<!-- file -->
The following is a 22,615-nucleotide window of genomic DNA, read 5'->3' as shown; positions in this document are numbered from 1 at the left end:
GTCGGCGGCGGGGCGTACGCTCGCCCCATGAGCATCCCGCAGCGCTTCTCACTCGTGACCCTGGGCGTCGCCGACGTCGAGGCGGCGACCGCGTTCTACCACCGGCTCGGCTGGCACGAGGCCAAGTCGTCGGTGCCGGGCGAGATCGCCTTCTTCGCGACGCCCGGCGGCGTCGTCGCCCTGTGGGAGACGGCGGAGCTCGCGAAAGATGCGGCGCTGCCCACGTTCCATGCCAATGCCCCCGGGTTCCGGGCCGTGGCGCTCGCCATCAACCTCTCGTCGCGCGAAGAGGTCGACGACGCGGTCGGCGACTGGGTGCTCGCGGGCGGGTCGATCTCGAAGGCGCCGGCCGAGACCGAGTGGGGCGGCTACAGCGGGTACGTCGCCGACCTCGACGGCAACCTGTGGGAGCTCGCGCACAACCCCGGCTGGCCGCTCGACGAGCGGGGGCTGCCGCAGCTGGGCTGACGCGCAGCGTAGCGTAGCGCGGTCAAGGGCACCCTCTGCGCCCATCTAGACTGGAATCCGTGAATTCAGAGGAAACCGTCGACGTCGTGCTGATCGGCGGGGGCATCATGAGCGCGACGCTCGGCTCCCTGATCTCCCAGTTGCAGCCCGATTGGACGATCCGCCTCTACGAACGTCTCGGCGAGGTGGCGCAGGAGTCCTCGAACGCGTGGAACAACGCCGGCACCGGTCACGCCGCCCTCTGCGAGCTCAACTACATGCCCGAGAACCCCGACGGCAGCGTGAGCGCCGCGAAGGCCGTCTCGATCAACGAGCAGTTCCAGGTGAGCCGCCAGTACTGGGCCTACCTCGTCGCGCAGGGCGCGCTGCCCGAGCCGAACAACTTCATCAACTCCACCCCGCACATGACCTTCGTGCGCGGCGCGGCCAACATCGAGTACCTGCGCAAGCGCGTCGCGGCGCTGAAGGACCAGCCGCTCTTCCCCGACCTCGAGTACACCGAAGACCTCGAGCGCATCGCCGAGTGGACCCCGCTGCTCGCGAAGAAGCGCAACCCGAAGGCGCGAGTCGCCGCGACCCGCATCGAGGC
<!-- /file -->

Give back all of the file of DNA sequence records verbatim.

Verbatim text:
The following is a 22,615-nucleotide window of genomic DNA, read 5'->3' as shown; positions in this document are numbered from 1 at the left end:
GTCGGCGGCGGGGCGTACGCTCGCCCCATGAGCATCCCGCAGCGCTTCTCACTCGTGACCCTGGGCGTCGCCGACGTCGAGGCGGCGACCGCGTTCTACCACCGGCTCGGCTGGCACGAGGCCAAGTCGTCGGTGCCGGGCGAGATCGCCTTCTTCGCGACGCCCGGCGGCGTCGTCGCCCTGTGGGAGACGGCGGAGCTCGCGAAAGATGCGGCGCTGCCCACGTTCCATGCCAATGCCCCCGGGTTCCGGGCCGTGGCGCTCGCCATCAACCTCTCGTCGCGCGAAGAGGTCGACGACGCGGTCGGCGACTGGGTGCTCGCGGGCGGGTCGATCTCGAAGGCGCCGGCCGAGACCGAGTGGGGCGGCTACAGCGGGTACGTCGCCGACCTCGACGGCAACCTGTGGGAGCTCGCGCACAACCCCGGCTGGCCGCTCGACGAGCGGGGGCTGCCGCAGCTGGGCTGACGCGCAGCGTAGCGTAGCGCGGTCAAGGGCACCCTCTGCGCCCATCTAGACTGGAATCCGTGAATTCAGAGGAAACCGTCGACGTCGTGCTGATCGGCGGGGGCATCATGAGCGCGACGCTCGGCTCCCTGATCTCCCAGTTGCAGCCCGATTGGACGATCCGCCTCTACGAACGTCTCGGCGAGGTGGCGCAGGAGTCCTCGAACGCGTGGAACAACGCCGGCACCGGTCACGCCGCCCTCTGCGAGCTCAACTACATGCCCGAGAACCCCGACGGCAGCGTGAGCGCCGCGAAGGCCGTCTCGATCAACGAGCAGTTCCAGGTGAGCCGCCAGTACTGGGCCTACCTCGTCGCGCAGGGCGCGCTGCCCGAGCCGAACAACTTCATCAACTCCACCCCGCACATGACCTTCGTGCGCGGCGCGGCCAACATCGAGTACCTGCGCAAGCGCGTCGCGGCGCTGAAGGACCAGCCGCTCTTCCCCGACCTCGAGTACACCGAAGACCTCGAGCGCATCGCCGAGTGGACCCCGCTGCTCGCGAAGAAGCGCAACCCGAAGGCGCGAGTCGCCGCGACCCGCATCGAGGC